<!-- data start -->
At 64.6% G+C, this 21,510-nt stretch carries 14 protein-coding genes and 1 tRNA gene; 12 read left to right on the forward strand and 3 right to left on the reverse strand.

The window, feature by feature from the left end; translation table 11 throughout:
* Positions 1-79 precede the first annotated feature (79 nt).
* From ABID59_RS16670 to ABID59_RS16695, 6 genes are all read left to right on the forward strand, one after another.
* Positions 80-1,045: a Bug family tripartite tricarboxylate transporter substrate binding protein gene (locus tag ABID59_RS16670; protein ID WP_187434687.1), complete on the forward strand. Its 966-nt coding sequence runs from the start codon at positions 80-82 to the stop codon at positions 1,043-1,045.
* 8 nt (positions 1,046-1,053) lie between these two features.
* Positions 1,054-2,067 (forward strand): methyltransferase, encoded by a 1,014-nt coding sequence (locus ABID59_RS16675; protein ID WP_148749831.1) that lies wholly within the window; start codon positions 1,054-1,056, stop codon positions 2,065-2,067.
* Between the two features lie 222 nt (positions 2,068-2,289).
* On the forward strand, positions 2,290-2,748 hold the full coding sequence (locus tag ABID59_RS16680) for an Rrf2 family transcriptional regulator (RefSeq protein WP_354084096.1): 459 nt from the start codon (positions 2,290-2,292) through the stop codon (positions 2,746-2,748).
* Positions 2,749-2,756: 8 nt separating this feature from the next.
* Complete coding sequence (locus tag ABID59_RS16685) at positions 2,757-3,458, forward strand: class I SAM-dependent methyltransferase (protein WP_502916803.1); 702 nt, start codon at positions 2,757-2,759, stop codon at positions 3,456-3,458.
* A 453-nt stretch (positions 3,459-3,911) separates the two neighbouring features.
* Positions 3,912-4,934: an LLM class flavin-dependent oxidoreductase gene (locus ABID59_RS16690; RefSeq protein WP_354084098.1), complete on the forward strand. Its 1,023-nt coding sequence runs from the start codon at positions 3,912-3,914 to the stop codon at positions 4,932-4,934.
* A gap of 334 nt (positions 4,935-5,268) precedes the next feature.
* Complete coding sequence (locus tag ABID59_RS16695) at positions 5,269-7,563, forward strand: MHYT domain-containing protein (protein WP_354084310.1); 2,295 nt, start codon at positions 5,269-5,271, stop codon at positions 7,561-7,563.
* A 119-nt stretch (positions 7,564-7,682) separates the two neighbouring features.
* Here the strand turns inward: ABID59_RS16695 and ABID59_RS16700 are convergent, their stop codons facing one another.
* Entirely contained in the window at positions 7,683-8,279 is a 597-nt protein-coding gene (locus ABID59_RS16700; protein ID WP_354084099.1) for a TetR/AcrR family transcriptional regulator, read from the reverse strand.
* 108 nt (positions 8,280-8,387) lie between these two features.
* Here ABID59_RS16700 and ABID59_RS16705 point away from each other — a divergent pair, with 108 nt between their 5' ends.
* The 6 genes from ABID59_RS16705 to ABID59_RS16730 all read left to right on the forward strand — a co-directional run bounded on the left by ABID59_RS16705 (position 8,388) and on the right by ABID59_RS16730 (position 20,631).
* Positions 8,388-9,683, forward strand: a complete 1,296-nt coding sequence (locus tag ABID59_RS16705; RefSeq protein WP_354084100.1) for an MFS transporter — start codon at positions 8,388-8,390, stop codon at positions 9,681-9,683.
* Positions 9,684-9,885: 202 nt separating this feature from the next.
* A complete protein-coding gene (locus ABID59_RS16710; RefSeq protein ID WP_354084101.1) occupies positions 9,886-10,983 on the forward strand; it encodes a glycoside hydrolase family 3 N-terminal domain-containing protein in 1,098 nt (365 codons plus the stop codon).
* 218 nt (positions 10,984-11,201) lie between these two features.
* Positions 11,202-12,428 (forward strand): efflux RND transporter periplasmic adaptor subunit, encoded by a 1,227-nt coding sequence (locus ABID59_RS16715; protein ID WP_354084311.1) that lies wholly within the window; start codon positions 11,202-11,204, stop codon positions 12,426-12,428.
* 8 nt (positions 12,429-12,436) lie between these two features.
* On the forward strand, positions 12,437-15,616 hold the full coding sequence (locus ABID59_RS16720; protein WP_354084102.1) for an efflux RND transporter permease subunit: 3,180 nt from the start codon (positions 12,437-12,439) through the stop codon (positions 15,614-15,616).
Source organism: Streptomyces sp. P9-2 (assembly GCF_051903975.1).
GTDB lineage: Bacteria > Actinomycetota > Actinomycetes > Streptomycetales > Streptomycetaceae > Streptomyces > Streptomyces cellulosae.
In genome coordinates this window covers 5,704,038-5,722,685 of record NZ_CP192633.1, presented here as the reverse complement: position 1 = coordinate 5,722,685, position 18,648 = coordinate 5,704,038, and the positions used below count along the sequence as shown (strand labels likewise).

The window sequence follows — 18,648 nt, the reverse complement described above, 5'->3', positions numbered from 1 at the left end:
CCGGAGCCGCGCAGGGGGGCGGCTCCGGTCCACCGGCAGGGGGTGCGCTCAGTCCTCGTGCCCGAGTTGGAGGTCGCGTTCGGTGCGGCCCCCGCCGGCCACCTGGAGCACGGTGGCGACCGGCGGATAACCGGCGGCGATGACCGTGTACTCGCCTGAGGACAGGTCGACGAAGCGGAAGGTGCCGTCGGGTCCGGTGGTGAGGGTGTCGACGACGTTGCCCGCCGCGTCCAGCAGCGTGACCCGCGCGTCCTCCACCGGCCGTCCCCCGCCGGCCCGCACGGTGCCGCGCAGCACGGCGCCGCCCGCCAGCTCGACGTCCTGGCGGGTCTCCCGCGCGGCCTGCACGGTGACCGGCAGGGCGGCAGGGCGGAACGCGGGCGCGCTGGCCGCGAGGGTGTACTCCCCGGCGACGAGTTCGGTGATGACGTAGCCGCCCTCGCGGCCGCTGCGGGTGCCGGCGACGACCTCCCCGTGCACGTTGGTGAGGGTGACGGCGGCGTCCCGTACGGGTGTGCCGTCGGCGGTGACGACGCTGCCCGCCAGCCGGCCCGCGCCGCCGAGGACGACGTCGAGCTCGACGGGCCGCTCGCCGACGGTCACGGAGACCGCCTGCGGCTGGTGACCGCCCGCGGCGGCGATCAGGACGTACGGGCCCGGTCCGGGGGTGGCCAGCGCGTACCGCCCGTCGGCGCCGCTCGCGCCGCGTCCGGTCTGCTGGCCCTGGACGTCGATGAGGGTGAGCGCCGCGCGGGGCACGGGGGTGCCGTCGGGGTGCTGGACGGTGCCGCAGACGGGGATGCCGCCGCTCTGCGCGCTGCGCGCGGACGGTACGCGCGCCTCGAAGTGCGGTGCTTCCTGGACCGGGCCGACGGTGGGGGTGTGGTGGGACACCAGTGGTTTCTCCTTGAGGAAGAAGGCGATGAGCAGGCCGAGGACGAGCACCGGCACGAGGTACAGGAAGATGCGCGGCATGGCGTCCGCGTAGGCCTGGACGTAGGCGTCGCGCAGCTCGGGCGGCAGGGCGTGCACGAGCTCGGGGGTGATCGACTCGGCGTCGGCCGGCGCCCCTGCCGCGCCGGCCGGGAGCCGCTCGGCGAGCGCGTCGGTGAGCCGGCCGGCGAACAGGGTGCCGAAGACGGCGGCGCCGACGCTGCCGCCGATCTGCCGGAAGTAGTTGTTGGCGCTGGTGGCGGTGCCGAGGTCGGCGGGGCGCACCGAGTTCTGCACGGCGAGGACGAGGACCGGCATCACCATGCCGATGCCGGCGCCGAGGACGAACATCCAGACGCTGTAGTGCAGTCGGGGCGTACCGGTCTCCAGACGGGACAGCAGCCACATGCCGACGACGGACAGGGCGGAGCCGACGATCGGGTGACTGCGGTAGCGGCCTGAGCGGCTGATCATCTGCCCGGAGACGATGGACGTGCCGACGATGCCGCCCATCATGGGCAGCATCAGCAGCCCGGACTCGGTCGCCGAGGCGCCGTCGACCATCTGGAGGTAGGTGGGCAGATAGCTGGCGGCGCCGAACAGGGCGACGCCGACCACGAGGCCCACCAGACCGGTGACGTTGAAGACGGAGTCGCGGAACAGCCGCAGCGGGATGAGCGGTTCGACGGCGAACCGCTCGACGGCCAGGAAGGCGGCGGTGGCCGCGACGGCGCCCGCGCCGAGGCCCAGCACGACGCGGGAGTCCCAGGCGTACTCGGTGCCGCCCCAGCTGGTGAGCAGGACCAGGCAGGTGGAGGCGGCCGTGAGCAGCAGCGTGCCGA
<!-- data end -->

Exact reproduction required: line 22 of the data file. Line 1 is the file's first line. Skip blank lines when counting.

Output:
* Positions 8,388-9,683, forward strand: a complete 1,296-nt coding sequence (locus tag ABID59_RS16705; RefSeq protein WP_354084100.1) for an MFS transporter — start codon at positions 8,388-8,390, stop codon at positions 9,681-9,683.